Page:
By Colin Paterson, Head of Marketing, DriveTech (UK) Limited
I’m not entirely sure how I got there but on one of my frequent (and repetitive) motorway drives to and from work I got sandwiched between two larger vehicles on a stretch of ‘SMART’ motorway with four lanes running – one HGV in lane 1, a van in lane 3 and me between them in lane 2.
It was busy and the van in lane 3 was suddenly slowing unpredictably (maybe the driver was immediately distracted by something – a mobile phone for instance). I was keen to go past and make progress but I sensed I was not at 100% concentration level for such a driving task in hand and of course needed to slow, move out to the fourth lane and then accelerate past the van to observe highway code laws and achieve this passing manoeuvre safely.
All of a sudden there was a sense of intimidation with these larger vehicles either side. But what was happening in terms of my concentration (never mind those other road users)? Pressure of some imminent deadlines at work (this article included!), the remote chance of my football team returning to glory and winning the Premiership title once at last, and with four children, there’s always some form of family challenge in the background too!
I’d somehow found myself in a position on road I wanted to change. How and when did that circumstance emerge, why didn’t I appreciate it sooner, why hadn’t I been more observant and planned? And why was the lorry driver distracted? He or she should have known better! I could feel a change in mood. Those vehicles are big, intimidating and frighteningly heavier than my passenger car. Do they even have clear and all-round visibility to see me?
A momentary lapse in concentration – I guess we all do it – car drivers, van drivers, truck drivers, bus and coach drivers – and other more vulnerable road users too – cyclists, motorcyclists.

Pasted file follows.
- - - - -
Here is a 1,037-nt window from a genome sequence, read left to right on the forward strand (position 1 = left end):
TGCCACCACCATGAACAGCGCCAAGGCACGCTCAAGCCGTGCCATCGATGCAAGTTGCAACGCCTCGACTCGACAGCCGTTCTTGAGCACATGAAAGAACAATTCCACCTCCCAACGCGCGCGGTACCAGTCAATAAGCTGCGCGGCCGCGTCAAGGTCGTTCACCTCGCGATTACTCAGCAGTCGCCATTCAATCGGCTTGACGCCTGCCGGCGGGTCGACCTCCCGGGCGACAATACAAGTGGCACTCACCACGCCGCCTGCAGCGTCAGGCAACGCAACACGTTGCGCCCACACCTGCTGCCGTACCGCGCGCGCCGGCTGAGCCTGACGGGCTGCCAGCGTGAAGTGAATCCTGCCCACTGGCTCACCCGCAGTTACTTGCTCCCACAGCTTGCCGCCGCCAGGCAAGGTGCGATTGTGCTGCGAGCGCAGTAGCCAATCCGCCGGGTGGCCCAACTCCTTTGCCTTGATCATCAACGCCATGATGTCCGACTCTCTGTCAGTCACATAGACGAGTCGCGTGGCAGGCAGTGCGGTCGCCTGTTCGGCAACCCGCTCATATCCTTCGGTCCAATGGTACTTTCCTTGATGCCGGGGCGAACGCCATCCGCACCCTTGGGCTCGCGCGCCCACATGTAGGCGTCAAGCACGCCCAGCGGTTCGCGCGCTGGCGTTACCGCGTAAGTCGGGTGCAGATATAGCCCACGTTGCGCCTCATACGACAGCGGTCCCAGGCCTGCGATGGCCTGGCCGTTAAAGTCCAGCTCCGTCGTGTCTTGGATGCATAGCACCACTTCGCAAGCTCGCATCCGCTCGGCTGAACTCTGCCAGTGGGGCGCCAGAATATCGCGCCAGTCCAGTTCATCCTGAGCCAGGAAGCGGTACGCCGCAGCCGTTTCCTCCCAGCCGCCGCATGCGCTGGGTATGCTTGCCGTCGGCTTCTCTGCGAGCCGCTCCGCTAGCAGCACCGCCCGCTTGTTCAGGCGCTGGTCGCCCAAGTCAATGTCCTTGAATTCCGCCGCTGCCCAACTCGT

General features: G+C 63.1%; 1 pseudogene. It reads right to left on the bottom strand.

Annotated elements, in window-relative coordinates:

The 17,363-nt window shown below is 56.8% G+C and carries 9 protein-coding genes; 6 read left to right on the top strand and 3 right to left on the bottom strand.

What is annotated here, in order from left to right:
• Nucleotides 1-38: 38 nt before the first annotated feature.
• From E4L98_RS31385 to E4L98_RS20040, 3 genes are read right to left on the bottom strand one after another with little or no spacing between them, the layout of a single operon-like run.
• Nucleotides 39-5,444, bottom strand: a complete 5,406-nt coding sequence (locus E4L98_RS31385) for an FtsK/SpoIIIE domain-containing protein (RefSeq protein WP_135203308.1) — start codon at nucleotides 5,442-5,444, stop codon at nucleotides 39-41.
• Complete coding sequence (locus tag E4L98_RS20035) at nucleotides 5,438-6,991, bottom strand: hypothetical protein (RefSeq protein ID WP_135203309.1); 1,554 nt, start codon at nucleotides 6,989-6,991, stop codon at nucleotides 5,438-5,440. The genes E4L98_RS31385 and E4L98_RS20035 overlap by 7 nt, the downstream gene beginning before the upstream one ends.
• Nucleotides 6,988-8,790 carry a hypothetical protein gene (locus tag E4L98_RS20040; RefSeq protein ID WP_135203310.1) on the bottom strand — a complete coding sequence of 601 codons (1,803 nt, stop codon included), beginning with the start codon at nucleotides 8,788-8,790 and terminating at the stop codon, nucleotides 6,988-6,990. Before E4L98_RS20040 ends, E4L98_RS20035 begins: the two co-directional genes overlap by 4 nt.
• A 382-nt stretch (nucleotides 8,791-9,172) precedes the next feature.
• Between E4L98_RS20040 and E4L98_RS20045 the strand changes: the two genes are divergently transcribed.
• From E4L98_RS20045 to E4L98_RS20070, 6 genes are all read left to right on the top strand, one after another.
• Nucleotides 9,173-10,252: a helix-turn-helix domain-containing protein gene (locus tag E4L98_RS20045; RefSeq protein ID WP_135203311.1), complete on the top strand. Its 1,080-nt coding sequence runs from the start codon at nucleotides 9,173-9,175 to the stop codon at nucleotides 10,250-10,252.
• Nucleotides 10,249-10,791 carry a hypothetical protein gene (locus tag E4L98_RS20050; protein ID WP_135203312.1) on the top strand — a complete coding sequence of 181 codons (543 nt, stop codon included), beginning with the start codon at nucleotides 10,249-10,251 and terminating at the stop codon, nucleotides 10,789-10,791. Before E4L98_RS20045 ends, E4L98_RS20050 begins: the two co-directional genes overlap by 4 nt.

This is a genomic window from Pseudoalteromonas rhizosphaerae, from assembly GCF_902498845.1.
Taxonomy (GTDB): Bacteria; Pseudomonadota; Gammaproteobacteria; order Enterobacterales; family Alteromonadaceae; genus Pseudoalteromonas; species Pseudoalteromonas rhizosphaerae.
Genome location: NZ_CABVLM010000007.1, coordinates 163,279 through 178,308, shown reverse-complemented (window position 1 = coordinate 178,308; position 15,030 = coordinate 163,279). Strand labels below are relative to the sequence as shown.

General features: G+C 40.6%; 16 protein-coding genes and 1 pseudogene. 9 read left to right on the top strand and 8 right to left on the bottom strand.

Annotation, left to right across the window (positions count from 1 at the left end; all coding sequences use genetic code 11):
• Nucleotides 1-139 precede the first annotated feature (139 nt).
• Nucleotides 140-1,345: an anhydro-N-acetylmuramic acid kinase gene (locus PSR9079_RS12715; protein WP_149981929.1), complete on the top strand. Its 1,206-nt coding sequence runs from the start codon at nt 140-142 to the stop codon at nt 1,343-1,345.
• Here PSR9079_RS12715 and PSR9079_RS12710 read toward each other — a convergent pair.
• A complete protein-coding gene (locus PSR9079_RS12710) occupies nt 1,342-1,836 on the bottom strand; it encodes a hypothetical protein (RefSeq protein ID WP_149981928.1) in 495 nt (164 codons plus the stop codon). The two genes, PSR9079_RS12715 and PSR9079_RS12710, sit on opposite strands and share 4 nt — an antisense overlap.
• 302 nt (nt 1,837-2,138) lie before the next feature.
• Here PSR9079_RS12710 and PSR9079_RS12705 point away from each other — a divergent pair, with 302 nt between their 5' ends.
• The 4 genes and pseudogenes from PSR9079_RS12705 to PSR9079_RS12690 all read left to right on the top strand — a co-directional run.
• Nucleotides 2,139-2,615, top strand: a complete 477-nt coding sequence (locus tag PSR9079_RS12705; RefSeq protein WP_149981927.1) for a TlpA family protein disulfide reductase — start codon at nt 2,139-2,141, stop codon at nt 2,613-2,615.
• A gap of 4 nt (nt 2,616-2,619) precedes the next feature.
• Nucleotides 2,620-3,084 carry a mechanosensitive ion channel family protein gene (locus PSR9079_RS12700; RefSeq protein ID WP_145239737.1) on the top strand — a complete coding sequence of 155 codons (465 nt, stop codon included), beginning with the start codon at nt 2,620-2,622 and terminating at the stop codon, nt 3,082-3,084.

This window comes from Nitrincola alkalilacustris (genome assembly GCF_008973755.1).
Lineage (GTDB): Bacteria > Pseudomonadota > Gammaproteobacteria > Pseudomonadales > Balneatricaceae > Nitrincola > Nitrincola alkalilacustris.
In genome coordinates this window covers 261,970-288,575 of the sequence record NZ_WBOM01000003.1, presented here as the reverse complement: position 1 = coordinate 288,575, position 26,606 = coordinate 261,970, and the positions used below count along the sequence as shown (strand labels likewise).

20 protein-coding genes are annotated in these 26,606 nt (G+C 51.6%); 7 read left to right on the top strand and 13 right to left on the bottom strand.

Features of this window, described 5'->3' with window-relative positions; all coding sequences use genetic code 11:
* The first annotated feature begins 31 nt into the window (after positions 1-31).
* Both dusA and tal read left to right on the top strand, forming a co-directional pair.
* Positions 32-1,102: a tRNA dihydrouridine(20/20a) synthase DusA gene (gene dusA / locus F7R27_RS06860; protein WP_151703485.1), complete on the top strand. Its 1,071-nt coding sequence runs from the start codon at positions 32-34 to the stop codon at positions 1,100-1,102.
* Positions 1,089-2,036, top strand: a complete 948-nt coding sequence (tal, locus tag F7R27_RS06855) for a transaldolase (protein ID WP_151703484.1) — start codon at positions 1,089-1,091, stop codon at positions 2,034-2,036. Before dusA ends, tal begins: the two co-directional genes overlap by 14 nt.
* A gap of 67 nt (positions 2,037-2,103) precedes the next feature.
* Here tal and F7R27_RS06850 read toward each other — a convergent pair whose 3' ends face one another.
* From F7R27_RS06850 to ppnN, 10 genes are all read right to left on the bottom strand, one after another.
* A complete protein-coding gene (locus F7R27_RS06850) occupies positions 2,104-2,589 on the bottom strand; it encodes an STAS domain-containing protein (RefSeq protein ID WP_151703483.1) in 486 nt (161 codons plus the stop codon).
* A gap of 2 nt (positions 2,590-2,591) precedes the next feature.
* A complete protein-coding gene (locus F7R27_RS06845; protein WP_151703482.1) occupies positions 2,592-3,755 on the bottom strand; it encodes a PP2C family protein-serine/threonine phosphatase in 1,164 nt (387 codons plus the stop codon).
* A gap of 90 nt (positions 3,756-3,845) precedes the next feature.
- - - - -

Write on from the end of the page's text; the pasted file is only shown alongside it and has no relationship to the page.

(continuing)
Maybe there’s an even greater likelihood of being in that state if I was in control of an autonomous vehicle when suddenly jolted back into the urgent need to take back direct control from the road equivalent of ‘auto-pilot’? But that’s for another piece some other future time!
Back to basics – good competent and regular driver training is good for you!
At DriveTech we use C.O.A.S.T. (Concentration, Observation, Anticipation, Speed, Time) as one mnemonic to support our professional driver training and for drivers of cars, trucks, vans, 4x4s and more – in fact anyone driving for or on business – these memory prompts are really useful to keep focus and do what is important – to make progress but safely, reducing risk wherever feasible.
It’s just really important to instil these, and other, driving skills and behaviours so they become habitual, and remind those that are higher risk of best practice (or those that just slip into bad habits). Regular assessments and driver coaching interventions are incredibly valuable and can prove so on the bottom line as well as on immediate safety performance and in demonstrating a real duty of care to driving staff.
DriveTech offer a wide range of driver risk profiling, driver assessment, driver training and driver risk management services and we’re proud of what we do to help our business customers and improve road safety.
We’ve currently got some mobile adverts roving the country to promote DriveTech and spread the road safety word – so how’s YOUR Driving?